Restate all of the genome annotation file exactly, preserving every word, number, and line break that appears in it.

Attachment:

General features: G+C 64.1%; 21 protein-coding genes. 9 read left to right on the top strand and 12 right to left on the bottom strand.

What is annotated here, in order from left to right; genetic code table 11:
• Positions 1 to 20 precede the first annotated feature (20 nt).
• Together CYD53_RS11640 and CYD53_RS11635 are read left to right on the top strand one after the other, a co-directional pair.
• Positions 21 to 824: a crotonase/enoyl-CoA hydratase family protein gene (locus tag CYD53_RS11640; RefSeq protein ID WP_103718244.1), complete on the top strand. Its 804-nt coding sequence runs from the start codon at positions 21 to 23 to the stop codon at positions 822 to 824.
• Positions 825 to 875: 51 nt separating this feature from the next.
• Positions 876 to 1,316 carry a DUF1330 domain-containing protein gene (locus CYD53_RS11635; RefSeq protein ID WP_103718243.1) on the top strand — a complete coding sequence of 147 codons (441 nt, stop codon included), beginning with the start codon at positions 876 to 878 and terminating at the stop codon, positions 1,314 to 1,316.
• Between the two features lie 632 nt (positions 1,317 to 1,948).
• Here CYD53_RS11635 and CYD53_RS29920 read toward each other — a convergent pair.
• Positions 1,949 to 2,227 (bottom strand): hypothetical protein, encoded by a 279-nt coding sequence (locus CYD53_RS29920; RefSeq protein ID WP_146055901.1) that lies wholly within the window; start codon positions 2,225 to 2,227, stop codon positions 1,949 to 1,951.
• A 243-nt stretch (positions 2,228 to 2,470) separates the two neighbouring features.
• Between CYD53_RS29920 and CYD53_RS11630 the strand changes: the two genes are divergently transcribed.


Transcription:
General features: G+C 64.1%; 21 protein-coding genes. 9 read left to right on the top strand and 12 right to left on the bottom strand.

What is annotated here, in order from left to right; genetic code table 11:
• Positions 1 to 20 precede the first annotated feature (20 nt).
• Together CYD53_RS11640 and CYD53_RS11635 are read left to right on the top strand one after the other, a co-directional pair.
• Positions 21 to 824: a crotonase/enoyl-CoA hydratase family protein gene (locus tag CYD53_RS11640; RefSeq protein ID WP_103718244.1), complete on the top strand. Its 804-nt coding sequence runs from the start codon at positions 21 to 23 to the stop codon at positions 822 to 824.
• Positions 825 to 875: 51 nt separating this feature from the next.
• Positions 876 to 1,316 carry a DUF1330 domain-containing protein gene (locus CYD53_RS11635; RefSeq protein ID WP_103718243.1) on the top strand — a complete coding sequence of 147 codons (441 nt, stop codon included), beginning with the start codon at positions 876 to 878 and terminating at the stop codon, positions 1,314 to 1,316.
• Between the two features lie 632 nt (positions 1,317 to 1,948).
• Here CYD53_RS11635 and CYD53_RS29920 read toward each other — a convergent pair.
• Positions 1,949 to 2,227 (bottom strand): hypothetical protein, encoded by a 279-nt coding sequence (locus CYD53_RS29920; RefSeq protein ID WP_146055901.1) that lies wholly within the window; start codon positions 2,225 to 2,227, stop codon positions 1,949 to 1,951.
• A 243-nt stretch (positions 2,228 to 2,470) separates the two neighbouring features.
• Between CYD53_RS29920 and CYD53_RS11630 the strand changes: the two genes are divergently transcribed.